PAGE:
When Selin, an American teenage daughter of Turks, arrives at Harvard as a first-year student, she receives her first email address. After a while, she is fascinated by the new means of communication.
It is 1995, still far from the wireless internet, and an email conversation with a Hungarian boy from his Russian-speaking class will serve as a kind of parallel world for Selin, the protagonist of “The Idiot”, Elif Batuman’s first novel.
A kind of training romance, the plot follows Selin for a year, from the beginning of classes to summer holidays, when she travels with her friend Svetlana, a Serbian Harvard student, and goes to Hungary to teach English classes and try to get some attention from her. Ivan, the email boy.
The 2018 Pulitzer finalist book of fiction is inspired by diaries that the author kept in her first year of college. Also an American daughter of Turks, Batuman, 43, is a contributor to the New Yorker magazine, a specialist in Russian literature and wrote “The Possesses: Adventures with Russian Books and Their Readers”, published in Brazil by Leya.
By video, Batuman says he returned to the diary in the early 2000s, to turn the writings into a novel, but abandoned the draft. He then went on to study the Russians and make reports. In the early 2010s, she moved to Turkey. “All the time, as much as I was learning and enjoying it, it was in the back of my mind that I would go back and write novels.”
His plan was to write a book that would be called “Duas Vidas”, out of a concern that he had writing nonfiction. “The New Yorker texts must be a type of profile in which to talk, for example, about mushroom growing, you look for the biggest mushroom producer, start following him around, and ask the name of his dog,” he says. she, laughing.
“It looks like you’re writing about a person, but then you find them, they have a lot of interactions and you have to put everything aside because, in fact, I was just using them to talk about mushroom growing.” She was thinking of a romance that realized what was left out and what hadn’t been given due attention – her painful relationships, including dating a married man.
But her life at 30 seemed too close and writing was not moving. “I started to have several flashbacks involving that character from the first book. I had written an entire novel and abandoned it,” he says. In the draft, Batuman came across a phrase, about campus life and her email exchange, that made her realize that she was already living two lives.
He noticed that the most interesting parts were the ones where Selin (or she) did things that she was ashamed of. “The stupid things you do at 18 don’t look so stupid from the 30’s point of view.” It was then that he decided on the name “The Idiot”. “I wrote that in my 20s, trying to sound smarter than I actually was, so I took it out and left only the 18-year-old girl.”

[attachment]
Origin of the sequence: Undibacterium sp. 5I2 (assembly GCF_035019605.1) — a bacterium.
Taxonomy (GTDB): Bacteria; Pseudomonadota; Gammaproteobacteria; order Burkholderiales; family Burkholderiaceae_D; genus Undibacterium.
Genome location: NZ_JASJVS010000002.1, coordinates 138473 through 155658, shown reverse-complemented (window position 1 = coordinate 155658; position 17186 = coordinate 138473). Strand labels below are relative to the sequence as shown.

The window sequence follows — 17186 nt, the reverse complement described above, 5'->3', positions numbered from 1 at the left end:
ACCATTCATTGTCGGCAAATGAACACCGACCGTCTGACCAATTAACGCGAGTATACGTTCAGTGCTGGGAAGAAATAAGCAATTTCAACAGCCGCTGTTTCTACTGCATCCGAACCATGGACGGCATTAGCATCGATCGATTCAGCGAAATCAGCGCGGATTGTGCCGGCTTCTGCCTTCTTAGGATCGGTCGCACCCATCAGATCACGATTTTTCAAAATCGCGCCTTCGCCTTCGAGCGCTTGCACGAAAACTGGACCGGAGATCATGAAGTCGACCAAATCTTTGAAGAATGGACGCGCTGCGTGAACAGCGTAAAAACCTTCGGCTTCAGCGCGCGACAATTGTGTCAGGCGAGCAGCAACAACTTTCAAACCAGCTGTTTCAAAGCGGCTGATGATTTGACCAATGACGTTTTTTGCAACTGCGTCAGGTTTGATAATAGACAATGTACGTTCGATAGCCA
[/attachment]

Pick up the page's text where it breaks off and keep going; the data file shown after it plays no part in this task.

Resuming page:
His previous book also had a name inspired by Dostoevsky. “Os Possessos” is a common translation in some countries for the novel we know in Brazil as “Os Demons”. In English, however, you can’t tell the genre of “idiot”. “Some people find it presumptuous to use Dostoevsky titles, so it makes me feel better to know that in translations where the word has gender and, in this case, the one in my book is feminine, it is a little different from his.”
But “The Idiot” can be seen, as Batuman says, as a fanfic – stories created by fans from previous works – of another novel by another Russian. “Eugene Onegin”, by Púchkin. Eugene is Ivan, the Hungarian colleague. “Eugene is almost a parody, he is cool and different, but Tatiana knows him and thinks it is great, writes a letter to him, who rejects her. And he spoils everything he does,” he says.
“Púchkin makes it clear that Tatiana is a better person than Eugene, smarter. And he’s OK, but that’s not all. And she ruins her life for him. And Anna Kariênina too. She’s better than Vronski, and yet she is destroyed by him. Púchkin and Tolstoy show how unjust relations are and how women end up with men who were not worth it. “
She says that, being fascinated by books, she always wanted to write, but also that her life was a novel. “Many of my decisions were attempts to replicate situations that seemed to be universal in literature. And so I missed a lot of opportunities.”
The pandemic ignited in many readers the courage to face long classics, including some Russians. “Here the fashion was banana cake and ‘Guerra e Paz'”, says Batuman.
She has just delivered a new book to the publisher, the sequel to “The Idiot”, which will be called “Either / Or”, something like one or the other, and which made her think about the relationship between Selin and Ivan. “In 2016, I fell in love with a woman and I am still with her today. It has already given me men, enough”, he says, laughing.
The new book is a kind of romanticized adaptation of the essay “Compulsory Heterosexuality”, by the American feminist poet Adrienne Rich, which deals with bonds between women and how they are superimposed by the construction of a narrative according to which the woman has to fall in love with a man , be dominated and your sexual fulfillment really only exists like that.
“I read the 1980 essay only recently and realized that, in ‘The Idiot’, there was already that,” he says.
Regarding the changes since 1995, Batuman says that the story would be completely different if it were set today. There was blind belief at the end of the story, she says, mentioning Francis Fukuyama.
“Belief that the problems are over, that democracy and the free market would spread around the world, that everyone knew that racism and machismo are wrong, there was no need for political identification, happiness was in the path of the individual. I grew up with that.”
According to her, in the United States, now, the conversation about race, class and gender is another. “I certainly wouldn’t have identified myself as a heterosexual woman until I was 38 if I was born later.”